In a year full of multiplayer Mario Karts and Smash Bros, those of us who prefer Nintendo creations meant to be played solo finally have something new to enjoy. Well, it's mostly something "new".
Captain Toad: Treasure Tracker is basically a fresh set of 70 or so levels that expand on the design ideas of the marvellous Captain Toad sections from last fall's Super Mario 3D World. Same development studio: Nintendo's EAD Tokyo. Same platform: Wii U. Same concept: Captain Toad (or Toadette) walk and climb through roughly cube-shaped levels looking for hidden gems and a star that serves as the level goal; they can pluck things out of the ground to throw at enemies, and you can rotate the camera around the playing field to figure out where they need to go, but — this is key — they can't jump.
Watch the following level from the new game and you'll get what the Captain Toad is about. You're seeing me tackle a tricky level for the first time, and you'll see my figuring things out, making some mistakes and getting to the end. What you can't see in the clip is that I'm having a lot of fun, but hopefully it's clear why!
There isn't much more to the game than that. You get several-dozen levels challenging you to puzzle your way through and reach the end. They never take more than a few minutes. They're challenging enough that you'll probably not 100 per cent most of them the first time.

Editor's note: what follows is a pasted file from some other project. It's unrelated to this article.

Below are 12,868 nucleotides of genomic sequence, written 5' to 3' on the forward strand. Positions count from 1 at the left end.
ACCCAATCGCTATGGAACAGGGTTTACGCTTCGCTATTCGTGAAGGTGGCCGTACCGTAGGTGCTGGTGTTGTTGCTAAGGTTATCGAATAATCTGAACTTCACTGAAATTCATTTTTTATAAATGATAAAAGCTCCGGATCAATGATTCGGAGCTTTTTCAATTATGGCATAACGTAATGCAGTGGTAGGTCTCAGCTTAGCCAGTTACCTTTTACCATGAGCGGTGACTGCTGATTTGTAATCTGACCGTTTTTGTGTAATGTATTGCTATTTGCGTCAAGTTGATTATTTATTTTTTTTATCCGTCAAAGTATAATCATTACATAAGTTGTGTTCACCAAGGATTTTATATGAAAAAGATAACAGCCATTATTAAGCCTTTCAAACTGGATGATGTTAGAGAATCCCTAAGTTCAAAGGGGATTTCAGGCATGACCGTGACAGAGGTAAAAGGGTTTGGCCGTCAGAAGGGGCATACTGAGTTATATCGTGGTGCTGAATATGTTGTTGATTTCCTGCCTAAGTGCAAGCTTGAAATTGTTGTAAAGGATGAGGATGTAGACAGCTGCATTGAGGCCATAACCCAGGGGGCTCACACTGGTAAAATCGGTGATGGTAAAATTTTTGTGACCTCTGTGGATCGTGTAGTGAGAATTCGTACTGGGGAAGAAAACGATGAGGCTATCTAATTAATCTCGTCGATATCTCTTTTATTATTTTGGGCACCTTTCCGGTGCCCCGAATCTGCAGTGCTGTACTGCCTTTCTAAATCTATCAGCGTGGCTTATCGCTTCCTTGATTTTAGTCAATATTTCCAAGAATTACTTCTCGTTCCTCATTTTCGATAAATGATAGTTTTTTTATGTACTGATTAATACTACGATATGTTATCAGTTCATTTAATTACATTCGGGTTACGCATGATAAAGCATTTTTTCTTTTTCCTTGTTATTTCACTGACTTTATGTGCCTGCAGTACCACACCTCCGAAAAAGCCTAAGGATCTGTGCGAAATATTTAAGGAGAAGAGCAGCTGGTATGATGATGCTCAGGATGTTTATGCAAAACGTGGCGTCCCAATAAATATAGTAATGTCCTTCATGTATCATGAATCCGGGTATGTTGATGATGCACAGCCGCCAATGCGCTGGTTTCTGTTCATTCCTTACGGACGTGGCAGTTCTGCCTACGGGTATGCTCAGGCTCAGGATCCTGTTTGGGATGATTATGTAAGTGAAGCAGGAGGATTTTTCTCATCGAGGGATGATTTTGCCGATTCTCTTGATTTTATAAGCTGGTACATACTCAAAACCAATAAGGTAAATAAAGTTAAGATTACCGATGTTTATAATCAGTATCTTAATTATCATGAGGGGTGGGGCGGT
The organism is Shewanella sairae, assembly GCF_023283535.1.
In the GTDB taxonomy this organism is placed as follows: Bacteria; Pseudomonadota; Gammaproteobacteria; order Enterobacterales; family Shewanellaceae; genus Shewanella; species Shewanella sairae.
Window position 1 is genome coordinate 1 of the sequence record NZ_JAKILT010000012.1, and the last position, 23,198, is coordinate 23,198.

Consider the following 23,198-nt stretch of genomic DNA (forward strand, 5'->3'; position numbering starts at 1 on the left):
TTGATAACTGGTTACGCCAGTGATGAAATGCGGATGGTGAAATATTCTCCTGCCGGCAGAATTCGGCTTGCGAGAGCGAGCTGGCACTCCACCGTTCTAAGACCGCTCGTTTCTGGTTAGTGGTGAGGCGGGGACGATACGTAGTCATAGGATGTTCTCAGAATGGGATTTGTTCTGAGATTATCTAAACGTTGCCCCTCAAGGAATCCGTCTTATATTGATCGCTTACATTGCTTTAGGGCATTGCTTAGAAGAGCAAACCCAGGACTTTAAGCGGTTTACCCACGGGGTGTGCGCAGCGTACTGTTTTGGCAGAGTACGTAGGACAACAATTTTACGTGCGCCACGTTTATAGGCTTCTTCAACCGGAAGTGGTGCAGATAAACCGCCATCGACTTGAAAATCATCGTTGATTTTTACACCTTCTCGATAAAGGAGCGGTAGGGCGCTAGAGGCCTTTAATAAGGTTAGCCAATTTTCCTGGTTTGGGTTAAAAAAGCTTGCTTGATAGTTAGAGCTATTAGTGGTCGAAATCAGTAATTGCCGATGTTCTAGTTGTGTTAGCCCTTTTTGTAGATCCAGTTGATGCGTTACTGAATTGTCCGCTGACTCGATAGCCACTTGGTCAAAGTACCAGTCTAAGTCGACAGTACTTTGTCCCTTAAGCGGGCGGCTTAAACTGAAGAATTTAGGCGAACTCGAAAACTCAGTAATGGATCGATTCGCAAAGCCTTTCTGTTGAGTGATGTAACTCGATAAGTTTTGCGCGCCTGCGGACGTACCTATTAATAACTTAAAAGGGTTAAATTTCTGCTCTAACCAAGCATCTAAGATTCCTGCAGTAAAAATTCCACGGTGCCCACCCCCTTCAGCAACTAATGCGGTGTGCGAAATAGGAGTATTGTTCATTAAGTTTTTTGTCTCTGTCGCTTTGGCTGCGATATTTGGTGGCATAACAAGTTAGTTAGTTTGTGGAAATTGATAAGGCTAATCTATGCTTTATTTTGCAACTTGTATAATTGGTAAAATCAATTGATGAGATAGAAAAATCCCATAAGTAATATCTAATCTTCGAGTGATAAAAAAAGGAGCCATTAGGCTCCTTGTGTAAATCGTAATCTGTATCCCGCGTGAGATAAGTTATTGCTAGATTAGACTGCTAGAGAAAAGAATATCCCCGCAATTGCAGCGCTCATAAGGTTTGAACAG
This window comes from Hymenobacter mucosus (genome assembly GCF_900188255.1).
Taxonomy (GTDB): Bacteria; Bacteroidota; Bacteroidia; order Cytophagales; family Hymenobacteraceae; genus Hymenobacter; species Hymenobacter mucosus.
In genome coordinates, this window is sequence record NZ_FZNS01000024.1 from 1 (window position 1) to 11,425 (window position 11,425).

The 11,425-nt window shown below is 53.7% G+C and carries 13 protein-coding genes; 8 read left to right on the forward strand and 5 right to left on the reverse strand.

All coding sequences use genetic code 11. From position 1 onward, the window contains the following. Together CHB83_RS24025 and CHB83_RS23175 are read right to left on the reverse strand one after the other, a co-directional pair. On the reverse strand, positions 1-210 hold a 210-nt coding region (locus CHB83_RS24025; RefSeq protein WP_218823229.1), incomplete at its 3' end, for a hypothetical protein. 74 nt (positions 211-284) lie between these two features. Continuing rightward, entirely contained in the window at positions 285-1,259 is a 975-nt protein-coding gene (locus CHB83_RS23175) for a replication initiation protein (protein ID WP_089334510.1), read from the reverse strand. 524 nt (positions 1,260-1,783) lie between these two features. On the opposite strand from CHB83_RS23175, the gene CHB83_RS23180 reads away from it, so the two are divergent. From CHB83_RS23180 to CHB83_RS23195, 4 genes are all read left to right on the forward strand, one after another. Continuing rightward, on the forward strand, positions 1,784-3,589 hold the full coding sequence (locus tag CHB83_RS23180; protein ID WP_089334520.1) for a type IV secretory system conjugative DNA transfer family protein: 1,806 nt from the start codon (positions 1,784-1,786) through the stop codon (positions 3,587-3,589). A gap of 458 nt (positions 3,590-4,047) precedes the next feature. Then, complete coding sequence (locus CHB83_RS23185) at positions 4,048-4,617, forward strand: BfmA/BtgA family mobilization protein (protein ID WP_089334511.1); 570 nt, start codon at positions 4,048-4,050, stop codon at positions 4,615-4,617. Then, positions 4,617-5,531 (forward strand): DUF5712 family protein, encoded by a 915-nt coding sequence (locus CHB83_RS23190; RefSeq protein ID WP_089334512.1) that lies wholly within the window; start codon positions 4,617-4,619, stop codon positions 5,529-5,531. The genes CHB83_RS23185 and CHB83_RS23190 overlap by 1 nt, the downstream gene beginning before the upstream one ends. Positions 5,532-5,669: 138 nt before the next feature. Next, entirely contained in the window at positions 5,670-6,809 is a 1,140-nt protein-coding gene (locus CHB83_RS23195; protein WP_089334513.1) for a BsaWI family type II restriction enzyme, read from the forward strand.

And... that's it?
It's a slight game. Nintendo isn't even selling it for full price (it's going for $US40). There may be a bunch of bonus levels, but the whole thing is a quick affair. It's more of a reminder of how skilled EAD Tokyo is at making single-player levels than it is an adventure that you'll get lost in for many hours.
It's a "quality over quantity" thing, but it's also a "cuteness over quantity" thing, I guess. How can you not love Captain Toad?
Even the game's instruction-manual writers seem smitten with the guy...
Captain Toad is such a winning character that I could almost overlook some of the game's design flaws. But I can't. The game's Wii U-ness, for lack of a better term, holds it back. Minecart levels that require you to use the console's GamePad to aim needlessly pull the player's eyes from the TV:
Levels that require you to tap things in the game world via the GamePad's touchscreen feature the same unnecessary problem and again pull player's eyes from the wonderful-looking high-def graphics on their TV only to make them have to play off the lower-res graphics on the GamePad:
Don't even get me started on this!
But, yeah, if you're going to have features in your game that require players to look at — or even blow onto — the version of the game being displayed on their controller, then why make it for TVs? Why not just make the game for 3DS? Or why not provide TV-based options for these gameplay features? Captain Toad's biggest failures are these moments when it pulls the player's attention from their TV. It doesn't add to the experience. It detracts from it.
Played on the Wii U GamePad without a TV, Captain Toad: Treasure Tracker is a polished little game well worth your time and attention. Played as a TV game, it will occasionally annoy you but will mostly charm you and leave you hungry for Nintendo's next full-scale singleplayer adventure. They... are still going to make those, right?